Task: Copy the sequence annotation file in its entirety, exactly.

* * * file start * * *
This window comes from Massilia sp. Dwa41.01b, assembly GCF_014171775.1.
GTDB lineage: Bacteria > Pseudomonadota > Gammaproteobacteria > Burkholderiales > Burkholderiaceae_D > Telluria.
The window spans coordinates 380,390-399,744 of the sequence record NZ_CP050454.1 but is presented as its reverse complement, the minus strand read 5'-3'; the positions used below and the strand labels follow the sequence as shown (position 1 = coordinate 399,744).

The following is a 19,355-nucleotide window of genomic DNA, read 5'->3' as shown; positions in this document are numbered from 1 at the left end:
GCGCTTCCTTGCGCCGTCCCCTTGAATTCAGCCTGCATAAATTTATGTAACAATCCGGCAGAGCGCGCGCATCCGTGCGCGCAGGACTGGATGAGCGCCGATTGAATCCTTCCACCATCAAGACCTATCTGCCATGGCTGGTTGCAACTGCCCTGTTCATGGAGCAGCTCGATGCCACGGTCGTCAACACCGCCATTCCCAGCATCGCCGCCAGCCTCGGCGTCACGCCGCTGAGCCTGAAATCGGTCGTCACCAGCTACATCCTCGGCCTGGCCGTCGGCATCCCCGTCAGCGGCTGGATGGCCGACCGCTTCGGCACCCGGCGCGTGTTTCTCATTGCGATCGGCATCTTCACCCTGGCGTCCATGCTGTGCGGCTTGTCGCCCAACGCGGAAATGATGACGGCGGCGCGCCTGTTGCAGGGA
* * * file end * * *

This window comes from Massilia sp. Dwa41.01b, assembly GCF_014171775.1.
GTDB lineage: Bacteria > Pseudomonadota > Gammaproteobacteria > Burkholderiales > Burkholderiaceae_D > Telluria.
The window spans coordinates 380,390-399,744 of the sequence record NZ_CP050454.1 but is presented as its reverse complement, the minus strand read 5'-3'; the positions used below and the strand labels follow the sequence as shown (position 1 = coordinate 399,744).

The following is a 19,355-nucleotide window of genomic DNA, read 5'->3' as shown; positions in this document are numbered from 1 at the left end:
GCGCTTCCTTGCGCCGTCCCCTTGAATTCAGCCTGCATAAATTTATGTAACAATCCGGCAGAGCGCGCGCATCCGTGCGCGCAGGACTGGATGAGCGCCGATTGAATCCTTCCACCATCAAGACCTATCTGCCATGGCTGGTTGCAACTGCCCTGTTCATGGAGCAGCTCGATGCCACGGTCGTCAACACCGCCATTCCCAGCATCGCCGCCAGCCTCGGCGTCACGCCGCTGAGCCTGAAATCGGTCGTCACCAGCTACATCCTCGGCCTGGCCGTCGGCATCCCCGTCAGCGGCTGGATGGCCGACCGCTTCGGCACCCGGCGCGTGTTTCTCATTGCGATCGGCATCTTCACCCTGGCGTCCATGCTGTGCGGCTTGTCGCCCAACGCGGAAATGATGACGGCGGCGCGCCTGTTGCAGGGA